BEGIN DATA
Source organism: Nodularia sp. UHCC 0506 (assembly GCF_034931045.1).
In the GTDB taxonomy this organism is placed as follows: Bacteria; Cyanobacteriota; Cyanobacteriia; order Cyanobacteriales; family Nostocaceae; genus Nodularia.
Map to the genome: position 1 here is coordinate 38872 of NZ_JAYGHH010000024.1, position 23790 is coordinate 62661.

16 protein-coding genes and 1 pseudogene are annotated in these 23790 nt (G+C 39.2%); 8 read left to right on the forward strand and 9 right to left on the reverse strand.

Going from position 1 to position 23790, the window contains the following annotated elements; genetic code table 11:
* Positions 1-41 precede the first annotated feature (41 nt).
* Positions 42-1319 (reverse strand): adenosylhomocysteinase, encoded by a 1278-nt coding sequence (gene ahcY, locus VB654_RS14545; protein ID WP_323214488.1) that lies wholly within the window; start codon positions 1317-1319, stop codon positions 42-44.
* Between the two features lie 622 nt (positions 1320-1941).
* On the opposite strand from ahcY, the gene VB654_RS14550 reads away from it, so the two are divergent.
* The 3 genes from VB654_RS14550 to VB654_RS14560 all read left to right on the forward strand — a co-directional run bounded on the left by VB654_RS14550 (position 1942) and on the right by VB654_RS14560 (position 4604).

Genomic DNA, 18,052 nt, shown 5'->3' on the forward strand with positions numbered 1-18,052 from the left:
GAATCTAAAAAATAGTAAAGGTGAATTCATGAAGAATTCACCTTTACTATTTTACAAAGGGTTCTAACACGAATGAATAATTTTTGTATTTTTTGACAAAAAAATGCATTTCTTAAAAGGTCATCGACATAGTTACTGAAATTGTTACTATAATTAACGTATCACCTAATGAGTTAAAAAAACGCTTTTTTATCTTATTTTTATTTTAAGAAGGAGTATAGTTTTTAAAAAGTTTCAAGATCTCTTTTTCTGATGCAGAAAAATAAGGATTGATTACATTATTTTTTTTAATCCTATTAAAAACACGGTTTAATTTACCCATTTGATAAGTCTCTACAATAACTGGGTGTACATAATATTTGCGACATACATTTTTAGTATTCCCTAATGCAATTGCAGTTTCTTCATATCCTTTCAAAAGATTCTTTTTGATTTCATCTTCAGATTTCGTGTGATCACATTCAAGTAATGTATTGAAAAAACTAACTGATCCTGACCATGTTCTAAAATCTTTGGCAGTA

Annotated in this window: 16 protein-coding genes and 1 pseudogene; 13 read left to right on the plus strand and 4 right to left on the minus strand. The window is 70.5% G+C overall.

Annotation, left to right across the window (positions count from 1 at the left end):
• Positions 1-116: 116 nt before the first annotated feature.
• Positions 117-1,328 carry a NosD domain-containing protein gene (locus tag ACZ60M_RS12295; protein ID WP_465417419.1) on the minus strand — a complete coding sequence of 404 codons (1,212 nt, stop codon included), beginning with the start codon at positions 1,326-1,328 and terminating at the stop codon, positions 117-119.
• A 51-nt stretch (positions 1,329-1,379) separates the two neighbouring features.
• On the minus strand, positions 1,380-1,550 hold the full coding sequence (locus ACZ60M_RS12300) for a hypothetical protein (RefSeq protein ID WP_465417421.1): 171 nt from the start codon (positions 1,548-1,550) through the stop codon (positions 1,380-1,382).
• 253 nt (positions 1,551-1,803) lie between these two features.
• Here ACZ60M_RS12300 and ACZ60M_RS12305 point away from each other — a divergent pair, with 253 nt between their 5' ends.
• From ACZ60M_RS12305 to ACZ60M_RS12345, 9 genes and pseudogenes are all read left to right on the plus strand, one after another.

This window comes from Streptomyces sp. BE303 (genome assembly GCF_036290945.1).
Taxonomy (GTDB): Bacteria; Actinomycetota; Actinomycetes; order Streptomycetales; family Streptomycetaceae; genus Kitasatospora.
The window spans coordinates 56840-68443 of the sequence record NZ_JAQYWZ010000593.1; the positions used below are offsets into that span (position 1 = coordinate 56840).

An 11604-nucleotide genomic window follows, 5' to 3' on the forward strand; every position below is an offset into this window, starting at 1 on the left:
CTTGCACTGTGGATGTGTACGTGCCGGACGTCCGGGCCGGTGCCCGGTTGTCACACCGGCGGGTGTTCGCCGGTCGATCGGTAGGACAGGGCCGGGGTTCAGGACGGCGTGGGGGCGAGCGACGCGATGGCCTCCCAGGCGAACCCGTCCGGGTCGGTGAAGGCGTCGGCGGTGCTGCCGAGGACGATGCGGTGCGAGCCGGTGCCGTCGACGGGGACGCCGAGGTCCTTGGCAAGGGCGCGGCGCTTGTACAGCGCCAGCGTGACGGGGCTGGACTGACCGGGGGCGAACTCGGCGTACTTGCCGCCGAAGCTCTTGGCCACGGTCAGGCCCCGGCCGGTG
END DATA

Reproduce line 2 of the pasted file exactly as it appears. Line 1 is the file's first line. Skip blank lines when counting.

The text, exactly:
In the GTDB taxonomy this organism is placed as follows: Bacteria; Cyanobacteriota; Cyanobacteriia; order Cyanobacteriales; family Nostocaceae; genus Nodularia.